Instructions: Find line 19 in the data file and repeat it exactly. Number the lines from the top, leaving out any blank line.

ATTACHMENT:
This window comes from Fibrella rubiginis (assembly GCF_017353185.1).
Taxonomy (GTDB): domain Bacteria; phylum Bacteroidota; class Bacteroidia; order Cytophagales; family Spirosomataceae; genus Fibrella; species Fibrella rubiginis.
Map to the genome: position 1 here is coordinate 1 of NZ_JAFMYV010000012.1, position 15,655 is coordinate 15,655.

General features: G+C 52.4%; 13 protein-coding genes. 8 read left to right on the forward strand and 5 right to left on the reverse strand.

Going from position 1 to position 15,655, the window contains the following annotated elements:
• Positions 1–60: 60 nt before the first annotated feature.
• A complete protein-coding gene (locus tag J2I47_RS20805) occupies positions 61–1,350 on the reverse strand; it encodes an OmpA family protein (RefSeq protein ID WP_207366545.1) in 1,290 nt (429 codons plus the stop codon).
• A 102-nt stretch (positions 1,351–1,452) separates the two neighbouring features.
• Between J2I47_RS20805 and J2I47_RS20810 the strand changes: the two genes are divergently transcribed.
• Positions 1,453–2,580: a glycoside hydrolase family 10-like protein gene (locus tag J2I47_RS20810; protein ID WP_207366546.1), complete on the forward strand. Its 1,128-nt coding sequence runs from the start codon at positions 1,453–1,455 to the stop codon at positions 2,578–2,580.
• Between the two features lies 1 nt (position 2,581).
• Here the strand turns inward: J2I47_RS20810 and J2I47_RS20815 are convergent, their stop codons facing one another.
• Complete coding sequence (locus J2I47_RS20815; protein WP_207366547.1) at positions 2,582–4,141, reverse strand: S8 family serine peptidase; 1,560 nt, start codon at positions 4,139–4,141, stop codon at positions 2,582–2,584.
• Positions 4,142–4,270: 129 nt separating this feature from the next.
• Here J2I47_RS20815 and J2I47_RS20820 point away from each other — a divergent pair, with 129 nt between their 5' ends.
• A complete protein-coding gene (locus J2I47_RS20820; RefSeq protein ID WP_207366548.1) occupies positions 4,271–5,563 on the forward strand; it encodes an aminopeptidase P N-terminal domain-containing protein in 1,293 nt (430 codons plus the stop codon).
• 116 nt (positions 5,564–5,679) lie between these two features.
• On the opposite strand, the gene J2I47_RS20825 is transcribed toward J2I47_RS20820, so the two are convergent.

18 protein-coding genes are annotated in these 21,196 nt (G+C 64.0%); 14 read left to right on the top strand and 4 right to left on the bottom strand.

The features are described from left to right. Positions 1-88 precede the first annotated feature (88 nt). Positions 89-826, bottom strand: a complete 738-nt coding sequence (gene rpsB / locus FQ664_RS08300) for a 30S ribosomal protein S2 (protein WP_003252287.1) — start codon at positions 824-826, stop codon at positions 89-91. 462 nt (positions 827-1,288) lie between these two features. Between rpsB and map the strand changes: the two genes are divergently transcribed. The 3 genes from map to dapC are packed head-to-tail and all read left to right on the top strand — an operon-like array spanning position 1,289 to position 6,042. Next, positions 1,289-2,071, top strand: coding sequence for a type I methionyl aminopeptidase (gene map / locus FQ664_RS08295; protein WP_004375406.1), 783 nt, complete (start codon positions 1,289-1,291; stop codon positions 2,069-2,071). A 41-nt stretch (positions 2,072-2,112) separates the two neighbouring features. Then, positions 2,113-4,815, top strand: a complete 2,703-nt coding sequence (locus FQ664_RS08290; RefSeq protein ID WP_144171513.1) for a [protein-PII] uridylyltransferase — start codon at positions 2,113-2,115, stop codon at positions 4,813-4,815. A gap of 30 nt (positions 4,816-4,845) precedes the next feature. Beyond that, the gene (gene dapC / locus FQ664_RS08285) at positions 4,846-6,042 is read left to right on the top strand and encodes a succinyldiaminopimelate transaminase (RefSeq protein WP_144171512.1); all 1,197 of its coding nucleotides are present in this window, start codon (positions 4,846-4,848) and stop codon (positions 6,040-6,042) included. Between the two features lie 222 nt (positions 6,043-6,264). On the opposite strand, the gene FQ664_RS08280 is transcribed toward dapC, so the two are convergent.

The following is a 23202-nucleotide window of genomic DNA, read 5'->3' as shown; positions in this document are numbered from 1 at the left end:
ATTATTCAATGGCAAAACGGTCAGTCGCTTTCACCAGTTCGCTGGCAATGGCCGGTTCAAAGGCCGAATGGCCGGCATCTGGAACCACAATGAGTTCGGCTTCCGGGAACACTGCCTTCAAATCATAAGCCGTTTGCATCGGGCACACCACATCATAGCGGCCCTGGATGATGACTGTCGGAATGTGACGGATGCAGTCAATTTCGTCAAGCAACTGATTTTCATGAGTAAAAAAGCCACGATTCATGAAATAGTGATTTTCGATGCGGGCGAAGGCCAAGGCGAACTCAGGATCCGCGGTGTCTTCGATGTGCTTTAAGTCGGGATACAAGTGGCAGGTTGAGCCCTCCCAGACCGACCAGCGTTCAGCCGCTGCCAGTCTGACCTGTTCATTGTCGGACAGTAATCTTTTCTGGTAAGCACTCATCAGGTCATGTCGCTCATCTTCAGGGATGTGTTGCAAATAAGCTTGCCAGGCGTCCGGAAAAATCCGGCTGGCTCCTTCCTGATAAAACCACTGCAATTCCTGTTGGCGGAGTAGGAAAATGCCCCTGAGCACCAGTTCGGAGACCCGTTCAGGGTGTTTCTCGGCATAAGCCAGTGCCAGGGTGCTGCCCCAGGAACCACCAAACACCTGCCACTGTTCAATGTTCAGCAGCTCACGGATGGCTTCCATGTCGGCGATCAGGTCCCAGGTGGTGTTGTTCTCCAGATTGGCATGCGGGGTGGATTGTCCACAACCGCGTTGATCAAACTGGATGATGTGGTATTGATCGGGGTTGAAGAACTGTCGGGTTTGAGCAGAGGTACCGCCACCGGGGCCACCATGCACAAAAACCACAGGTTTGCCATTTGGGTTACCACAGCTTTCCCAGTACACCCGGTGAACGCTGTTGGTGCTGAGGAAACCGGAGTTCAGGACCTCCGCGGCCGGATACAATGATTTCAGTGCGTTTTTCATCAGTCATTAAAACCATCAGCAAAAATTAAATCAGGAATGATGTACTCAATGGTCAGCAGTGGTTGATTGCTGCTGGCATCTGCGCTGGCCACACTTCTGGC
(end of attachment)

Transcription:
18 protein-coding genes are annotated in these 21,196 nt (G+C 64.0%); 14 read left to right on the top strand and 4 right to left on the bottom strand.